With regards to controlling income, the NRP’s sole control of income is not necessary: the CMS are looking for effective control, with the focus on the realities and practicalities of the particular case (RC v CMEC (CSM), reported as part of [2011] AACR 38.) For example, the NRP may be one of several shareholders in a small business, but if it is clear that the other shareholders are likely to agree to any distribution of income that the NRP proposes, then he will be considered to be in control.

As for the ‘reasonableness’ element, it is important to note that the CMS apply an objective, rather than a subjective, test here: the question is not whether the NRP diverted their income specifically to avoid paying child support, but rather whether in all the circumstances, it was unreasonable for the non-resident parent to divert their income. This is at the discretion of the CMS.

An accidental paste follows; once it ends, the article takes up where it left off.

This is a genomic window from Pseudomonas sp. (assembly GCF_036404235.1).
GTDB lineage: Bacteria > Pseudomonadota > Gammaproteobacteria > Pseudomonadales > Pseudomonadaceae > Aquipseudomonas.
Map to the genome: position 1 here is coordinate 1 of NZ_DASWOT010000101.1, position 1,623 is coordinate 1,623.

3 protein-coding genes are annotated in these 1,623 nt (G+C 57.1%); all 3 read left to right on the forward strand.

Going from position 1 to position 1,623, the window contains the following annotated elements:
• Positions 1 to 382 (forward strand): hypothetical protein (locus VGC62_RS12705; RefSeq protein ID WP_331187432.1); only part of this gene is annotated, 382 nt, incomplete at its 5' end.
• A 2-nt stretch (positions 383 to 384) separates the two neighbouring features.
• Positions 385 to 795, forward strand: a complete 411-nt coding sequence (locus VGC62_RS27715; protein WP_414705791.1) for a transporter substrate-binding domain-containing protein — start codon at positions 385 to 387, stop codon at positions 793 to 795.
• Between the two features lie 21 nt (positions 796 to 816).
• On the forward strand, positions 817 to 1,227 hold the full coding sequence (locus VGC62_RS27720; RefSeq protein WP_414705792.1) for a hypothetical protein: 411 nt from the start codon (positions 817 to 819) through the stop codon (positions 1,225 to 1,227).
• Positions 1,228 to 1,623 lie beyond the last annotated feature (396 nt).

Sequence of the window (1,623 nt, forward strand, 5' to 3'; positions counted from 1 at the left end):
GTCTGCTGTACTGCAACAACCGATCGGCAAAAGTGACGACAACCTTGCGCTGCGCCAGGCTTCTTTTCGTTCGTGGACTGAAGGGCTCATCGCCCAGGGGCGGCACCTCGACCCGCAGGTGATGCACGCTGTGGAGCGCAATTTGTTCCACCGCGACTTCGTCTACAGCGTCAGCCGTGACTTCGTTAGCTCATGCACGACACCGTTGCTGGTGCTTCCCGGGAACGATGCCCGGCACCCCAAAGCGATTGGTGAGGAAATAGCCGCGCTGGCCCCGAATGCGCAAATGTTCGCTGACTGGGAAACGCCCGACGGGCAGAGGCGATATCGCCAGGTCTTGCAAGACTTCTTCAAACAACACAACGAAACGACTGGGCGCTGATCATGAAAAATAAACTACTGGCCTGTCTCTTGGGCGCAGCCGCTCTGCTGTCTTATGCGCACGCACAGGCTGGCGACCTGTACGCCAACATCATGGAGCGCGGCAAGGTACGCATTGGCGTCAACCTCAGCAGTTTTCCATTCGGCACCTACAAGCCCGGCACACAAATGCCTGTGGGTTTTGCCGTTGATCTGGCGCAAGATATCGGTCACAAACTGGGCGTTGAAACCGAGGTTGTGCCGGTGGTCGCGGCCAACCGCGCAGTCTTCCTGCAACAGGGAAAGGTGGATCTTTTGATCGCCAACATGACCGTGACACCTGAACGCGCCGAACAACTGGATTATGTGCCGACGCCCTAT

GO'B v CMEC (CSM) [2010] UKUT 6 (AAC) makes it clear that the question of what is ‘reasonable’ is a matter for the tribunal, exercising a broad discretion – the legislation places no restrictions on the circumstances which could be taken into account. As Upper Tribunal Judge Howell QC commented at [22] of GO'B v CMEC, ‘in making financial decisions a parent will obviously have a number of factors to take into account but providing maintenance for his or her children must be very high up on the list of priorities.’ In the context of the NRP running a business for example, the tribunal will take into account recognised business and accounting practices, as well as business strategy, but do not have to accept the NRP running their business in any way they see fit. Instead, they will strike a balance between the NRP maintaining a viable and successful business, and providing a reasonable income stream so that maintenance is available for the children's immediate needs, as they are obliged to do.